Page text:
Electrika 24

Our attendance at Electrika 24 was a last minute decision.  We’d only found out about it a few weeks before, and at that time had thought we might be some distance away.  As it was it did take me a couple of long days to get there.  After my efforts the day before, I was pleased to arrive at the Braunston Locks in the morning and find a lot of action.  I set the top lock and opened the gates.  Another boat arrived before I had driven in, so one of their crew did the rest of the work on that lock.  At the next lock I caught up with a different boat and went down the remainder of the flight with them.  There was a continuous flow in the other direction, so there was always more than one person on the bank, I just stayed at the helm (and even managed to get myself a drink at one point).

After a quick lunch in Braunston I pressed on to the Hillmorton Locks where I got the help of three lock keepers at the top lock, but was then left to my own devices for the other two.  I had hoped to get moored up in Rugby before Clare’s train arrived.  I didn’t quite manage that, but I was there soon enough that she hadn’t got fed up with knitting by the time I found her.

Next day we only had a short distance to cruise to Brinklow Marina  Knowing that we would get electric hook-up when we arrived I’d planned to drive electric the whole way.  We’ve been this way a number of times, but I didn’t remember the graffiti on the bridge.  I shared the picture with my erstwhile colleagues from GeoSciences IT Support – the old GITS.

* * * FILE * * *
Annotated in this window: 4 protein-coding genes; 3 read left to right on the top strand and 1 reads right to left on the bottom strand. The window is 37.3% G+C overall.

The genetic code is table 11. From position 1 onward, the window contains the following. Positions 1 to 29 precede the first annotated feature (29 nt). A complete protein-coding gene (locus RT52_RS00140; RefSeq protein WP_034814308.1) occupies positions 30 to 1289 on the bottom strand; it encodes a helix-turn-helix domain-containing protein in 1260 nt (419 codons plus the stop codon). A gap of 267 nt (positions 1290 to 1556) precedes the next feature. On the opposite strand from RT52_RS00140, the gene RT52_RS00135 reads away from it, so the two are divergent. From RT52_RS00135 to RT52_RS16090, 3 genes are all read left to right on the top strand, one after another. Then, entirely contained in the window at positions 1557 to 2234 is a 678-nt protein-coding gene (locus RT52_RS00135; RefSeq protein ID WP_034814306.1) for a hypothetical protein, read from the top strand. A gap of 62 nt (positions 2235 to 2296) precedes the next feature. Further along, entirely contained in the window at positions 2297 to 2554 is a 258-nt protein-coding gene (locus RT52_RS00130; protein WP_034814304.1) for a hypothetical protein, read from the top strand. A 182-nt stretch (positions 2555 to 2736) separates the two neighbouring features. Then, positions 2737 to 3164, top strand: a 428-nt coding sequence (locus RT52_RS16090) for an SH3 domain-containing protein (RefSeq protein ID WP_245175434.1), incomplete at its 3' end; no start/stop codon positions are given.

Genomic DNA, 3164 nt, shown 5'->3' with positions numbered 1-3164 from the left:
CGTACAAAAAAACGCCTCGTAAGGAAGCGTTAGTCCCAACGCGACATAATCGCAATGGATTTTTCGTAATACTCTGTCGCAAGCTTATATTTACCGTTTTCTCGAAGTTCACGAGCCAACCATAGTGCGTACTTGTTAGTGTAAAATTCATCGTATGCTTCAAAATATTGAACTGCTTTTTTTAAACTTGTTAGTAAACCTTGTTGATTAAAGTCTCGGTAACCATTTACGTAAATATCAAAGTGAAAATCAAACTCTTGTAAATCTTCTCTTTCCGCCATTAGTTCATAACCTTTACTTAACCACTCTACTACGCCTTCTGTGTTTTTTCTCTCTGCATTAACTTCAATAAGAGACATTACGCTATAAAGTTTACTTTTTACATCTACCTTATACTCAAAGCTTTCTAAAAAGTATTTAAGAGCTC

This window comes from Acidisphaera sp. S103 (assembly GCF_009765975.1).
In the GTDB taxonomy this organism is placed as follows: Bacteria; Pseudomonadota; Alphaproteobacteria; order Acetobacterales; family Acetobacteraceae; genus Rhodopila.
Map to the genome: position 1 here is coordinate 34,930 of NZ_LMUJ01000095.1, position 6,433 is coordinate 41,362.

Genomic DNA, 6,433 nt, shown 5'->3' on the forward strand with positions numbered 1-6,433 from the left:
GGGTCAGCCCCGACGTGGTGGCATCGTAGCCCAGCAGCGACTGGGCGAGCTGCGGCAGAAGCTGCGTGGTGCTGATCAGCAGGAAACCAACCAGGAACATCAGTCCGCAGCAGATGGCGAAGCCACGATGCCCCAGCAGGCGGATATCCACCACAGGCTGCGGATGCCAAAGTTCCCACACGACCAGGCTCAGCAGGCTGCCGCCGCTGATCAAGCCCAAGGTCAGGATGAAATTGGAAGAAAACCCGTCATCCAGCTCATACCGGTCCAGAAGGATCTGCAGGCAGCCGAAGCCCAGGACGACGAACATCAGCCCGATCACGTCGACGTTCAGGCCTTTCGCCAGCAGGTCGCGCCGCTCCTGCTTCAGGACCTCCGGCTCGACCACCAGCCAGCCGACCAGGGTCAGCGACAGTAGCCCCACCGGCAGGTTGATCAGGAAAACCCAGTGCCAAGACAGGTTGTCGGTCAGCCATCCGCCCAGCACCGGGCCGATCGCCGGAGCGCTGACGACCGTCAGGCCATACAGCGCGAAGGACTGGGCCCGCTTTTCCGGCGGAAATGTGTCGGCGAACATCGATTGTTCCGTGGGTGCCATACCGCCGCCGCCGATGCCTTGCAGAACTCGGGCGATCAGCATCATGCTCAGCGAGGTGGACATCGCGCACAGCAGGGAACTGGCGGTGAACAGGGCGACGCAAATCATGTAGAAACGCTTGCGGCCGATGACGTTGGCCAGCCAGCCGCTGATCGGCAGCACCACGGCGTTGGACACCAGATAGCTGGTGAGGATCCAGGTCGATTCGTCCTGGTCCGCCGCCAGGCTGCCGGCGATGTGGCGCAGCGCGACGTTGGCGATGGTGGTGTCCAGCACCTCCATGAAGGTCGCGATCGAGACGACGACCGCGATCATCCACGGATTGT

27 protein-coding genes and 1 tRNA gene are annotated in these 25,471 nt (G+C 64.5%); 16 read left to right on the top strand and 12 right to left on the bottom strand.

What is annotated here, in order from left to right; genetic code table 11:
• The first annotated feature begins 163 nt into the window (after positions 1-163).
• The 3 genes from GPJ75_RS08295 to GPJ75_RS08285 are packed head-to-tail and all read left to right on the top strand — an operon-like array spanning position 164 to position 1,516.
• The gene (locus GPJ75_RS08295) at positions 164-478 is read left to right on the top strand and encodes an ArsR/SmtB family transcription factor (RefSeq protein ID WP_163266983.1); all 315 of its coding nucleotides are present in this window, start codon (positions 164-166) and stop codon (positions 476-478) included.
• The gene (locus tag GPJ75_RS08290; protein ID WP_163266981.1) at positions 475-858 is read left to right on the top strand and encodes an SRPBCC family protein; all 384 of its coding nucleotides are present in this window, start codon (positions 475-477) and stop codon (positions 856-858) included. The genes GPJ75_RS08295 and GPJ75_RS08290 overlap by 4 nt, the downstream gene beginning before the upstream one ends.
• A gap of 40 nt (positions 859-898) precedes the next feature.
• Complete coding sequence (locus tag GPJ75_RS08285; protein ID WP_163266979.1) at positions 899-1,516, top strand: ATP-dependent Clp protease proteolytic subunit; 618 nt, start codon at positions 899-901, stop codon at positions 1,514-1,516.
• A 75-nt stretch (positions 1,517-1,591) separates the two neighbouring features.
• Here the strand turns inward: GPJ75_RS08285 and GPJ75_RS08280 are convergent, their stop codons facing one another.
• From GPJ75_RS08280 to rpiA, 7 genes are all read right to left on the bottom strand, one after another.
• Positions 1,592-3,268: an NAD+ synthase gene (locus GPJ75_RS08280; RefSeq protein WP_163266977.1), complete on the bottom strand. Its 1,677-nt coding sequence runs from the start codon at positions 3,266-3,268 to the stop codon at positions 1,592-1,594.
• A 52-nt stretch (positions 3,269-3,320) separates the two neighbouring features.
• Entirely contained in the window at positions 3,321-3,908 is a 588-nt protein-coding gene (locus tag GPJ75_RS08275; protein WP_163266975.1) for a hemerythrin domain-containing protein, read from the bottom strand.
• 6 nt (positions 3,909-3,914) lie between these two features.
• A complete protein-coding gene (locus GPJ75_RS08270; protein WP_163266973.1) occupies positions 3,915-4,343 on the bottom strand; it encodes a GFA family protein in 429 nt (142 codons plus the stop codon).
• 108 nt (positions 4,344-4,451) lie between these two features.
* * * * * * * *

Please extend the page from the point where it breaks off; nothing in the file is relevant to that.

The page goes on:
Bridge graffiti.  A brick canal bridge with words sprayed in white paint on the dark brick background.  The message is "THE OLD GITS RULE".
What IS the Old Gits Rule?

We had less than a mile to go when beeping started and a message appeared on the screen in front of me.   “Mid-point delta = 6.0%” it said in flashing red.  I have seen this warning before, but not usually with a value that high.  In a previous discussion with Sam, he had made me realise that even 2% indicates quite a big battery problem.

The mid-point delta is a simple but powerful way of monitoring the health of the cells in our battery.  The 48 volt system is made up of 24 cells, each at a nominal 2 volts.  The voltage produced by one half of the cells is compared with that of the other half.  If all is well, the difference should be small.  If one cell is under-performing it gives an early warning that something needs to be investigated.

I did a quick calculation in my head and came to the conclusion that a difference of 6% must mean that one of the cells in the battery is producing no voltage.  I had seen this fleetingly last month in Blisworth Tunnel.  On that occasion I responded by turning the diesel engine on – the message went away, and by the time we came out I had forgotten all about it.

I started the engine again, and was pleased to see the numbers drop quickly.  After a few minutes I turned the engine off again, it would be embarassing to arrive at Electrika with the diesel engine running.  We got to our berth in near silence – phew!

Elektrika 24.  A view across a marina to a large temporary tent set up for an event.  Moored beside it are two pairs of electric narrowboats.  In the foreground is a swan sitting on a nest.  A cygnet is sitting on the back of the swan.
Swan and Cygnet Ignoring Electrika